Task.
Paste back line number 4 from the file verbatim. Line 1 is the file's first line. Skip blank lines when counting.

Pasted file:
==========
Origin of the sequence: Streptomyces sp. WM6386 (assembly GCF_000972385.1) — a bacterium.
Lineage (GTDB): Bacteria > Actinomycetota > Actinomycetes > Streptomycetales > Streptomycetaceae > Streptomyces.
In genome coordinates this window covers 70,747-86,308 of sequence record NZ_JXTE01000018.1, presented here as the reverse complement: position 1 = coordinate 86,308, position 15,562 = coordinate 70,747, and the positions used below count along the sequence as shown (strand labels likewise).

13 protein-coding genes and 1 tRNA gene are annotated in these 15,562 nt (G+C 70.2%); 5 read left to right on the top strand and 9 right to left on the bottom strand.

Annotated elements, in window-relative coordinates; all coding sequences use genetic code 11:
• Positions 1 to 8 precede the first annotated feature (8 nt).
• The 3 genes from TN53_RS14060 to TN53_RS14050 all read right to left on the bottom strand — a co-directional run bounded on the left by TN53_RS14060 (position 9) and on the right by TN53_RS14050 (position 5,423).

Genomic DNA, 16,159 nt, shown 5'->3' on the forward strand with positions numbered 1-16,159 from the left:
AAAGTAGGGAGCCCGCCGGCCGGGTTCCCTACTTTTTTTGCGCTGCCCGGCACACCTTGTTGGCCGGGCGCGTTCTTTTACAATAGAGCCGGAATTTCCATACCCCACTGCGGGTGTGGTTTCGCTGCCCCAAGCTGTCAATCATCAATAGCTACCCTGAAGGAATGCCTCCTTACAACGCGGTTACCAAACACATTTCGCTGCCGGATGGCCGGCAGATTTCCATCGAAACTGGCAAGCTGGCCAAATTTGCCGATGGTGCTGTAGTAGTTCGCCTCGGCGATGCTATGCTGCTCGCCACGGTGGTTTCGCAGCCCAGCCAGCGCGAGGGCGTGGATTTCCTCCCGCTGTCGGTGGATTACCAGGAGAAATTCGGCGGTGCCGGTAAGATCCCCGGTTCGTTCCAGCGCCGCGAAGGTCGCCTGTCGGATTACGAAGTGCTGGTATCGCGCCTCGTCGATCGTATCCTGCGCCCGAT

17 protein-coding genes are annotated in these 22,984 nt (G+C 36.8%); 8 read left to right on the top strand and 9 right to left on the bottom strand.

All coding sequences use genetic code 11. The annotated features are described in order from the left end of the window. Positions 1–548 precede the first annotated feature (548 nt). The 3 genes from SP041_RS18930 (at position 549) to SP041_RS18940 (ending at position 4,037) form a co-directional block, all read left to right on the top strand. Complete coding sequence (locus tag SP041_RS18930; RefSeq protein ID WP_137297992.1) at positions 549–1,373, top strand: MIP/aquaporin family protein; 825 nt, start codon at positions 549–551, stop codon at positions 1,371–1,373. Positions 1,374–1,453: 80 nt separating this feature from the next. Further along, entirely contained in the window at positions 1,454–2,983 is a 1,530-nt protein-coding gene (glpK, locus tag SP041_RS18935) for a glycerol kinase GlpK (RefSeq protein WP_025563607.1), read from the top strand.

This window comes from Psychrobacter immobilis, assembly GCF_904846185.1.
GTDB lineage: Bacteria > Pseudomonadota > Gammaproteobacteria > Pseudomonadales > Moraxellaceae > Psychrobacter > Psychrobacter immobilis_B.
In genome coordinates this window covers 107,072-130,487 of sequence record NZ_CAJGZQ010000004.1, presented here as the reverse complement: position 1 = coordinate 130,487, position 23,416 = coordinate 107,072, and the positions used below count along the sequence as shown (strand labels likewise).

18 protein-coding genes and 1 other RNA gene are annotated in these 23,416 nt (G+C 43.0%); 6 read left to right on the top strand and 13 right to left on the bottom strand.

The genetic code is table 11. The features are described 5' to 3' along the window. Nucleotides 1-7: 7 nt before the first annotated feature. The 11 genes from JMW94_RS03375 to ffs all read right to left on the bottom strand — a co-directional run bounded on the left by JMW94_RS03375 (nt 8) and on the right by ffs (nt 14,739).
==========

13 protein-coding genes and 1 tRNA gene are annotated in these 15,562 nt (G+C 70.2%); 5 read left to right on the top strand and 9 right to left on the bottom strand.